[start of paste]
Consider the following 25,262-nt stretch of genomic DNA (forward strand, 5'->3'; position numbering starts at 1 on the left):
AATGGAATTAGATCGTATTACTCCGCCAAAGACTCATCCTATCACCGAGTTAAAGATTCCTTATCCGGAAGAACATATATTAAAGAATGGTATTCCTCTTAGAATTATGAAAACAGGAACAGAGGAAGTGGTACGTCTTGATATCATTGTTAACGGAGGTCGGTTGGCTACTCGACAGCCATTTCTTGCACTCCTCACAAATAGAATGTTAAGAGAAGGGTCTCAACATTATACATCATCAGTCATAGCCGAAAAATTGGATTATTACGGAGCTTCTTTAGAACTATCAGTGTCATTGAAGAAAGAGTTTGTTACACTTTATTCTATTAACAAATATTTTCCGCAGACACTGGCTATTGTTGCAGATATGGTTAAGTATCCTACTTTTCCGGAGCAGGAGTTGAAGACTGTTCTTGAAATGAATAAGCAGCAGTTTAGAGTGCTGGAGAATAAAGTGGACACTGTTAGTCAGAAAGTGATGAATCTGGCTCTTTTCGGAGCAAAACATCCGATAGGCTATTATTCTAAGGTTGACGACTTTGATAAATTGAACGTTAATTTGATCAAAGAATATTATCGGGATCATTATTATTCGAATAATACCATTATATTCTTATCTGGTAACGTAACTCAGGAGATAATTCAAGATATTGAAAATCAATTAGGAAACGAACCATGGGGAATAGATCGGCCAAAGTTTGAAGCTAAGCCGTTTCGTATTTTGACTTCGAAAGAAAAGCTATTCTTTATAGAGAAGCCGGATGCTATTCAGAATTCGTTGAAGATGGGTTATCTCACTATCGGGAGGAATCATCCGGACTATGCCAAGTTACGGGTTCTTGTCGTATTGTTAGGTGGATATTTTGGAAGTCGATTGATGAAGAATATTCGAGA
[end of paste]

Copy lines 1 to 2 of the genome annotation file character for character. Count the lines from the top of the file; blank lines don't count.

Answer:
Consider the following 25,262-nt stretch of genomic DNA (forward strand, 5'->3'; position numbering starts at 1 on the left):
AATGGAATTAGATCGTATTACTCCGCCAAAGACTCATCCTATCACCGAGTTAAAGATTCCTTATCCGGAAGAACATATATTAAAGAATGGTATTCCTCTTAGAATTATGAAAACAGGAACAGAGGAAGTGGTACGTCTTGATATCATTGTTAACGGAGGTCGGTTGGCTACTCGACAGCCATTTCTTGCACTCCTCACAAATAGAATGTTAAGAGAAGGGTCTCAACATTATACATCATCAGTCATAGCCGAAAAATTGGATTATTACGGAGCTTCTTTAGAACTATCAGTGTCATTGAAGAAAGAGTTTGTTACACTTTATTCTATTAACAAATATTTTCCGCAGACACTGGCTATTGTTGCAGATATGGTTAAGTATCCTACTTTTCCGGAGCAGGAGTTGAAGACTGTTCTTGAAATGAATAAGCAGCAGTTTAGAGTGCTGGAGAATAAAGTGGACACTGTTAGTCAGAAAGTGATGAATCTGGCTCTTTTCGGAGCAAAACATCCGATAGGCTATTATTCTAAGGTTGACGACTTTGATAAATTGAACGTTAATTTGATCAAAGAATATTATCGGGATCATTATTATTCGAATAATACCATTATATTCTTATCTGGTAACGTAACTCAGGAGATAATTCAAGATATTGAAAATCAATTAGGAAACGAACCATGGGGAATAGATCGGCCAAAGTTTGAAGCTAAGCCGTTTCGTATTTTGACTTCGAAAGAAAAGCTATTCTTTATAGAGAAGCCGGATGCTATTCAGAATTCGTTGAAGATGGGTTATCTCACTATCGGGAGGAATCATCCGGACTATGCCAAGTTACGGGTTCTTGTCGTATTGTTAGGTGGATATTTTGGAAGTCGATTGATGAAGAATATTCGAGA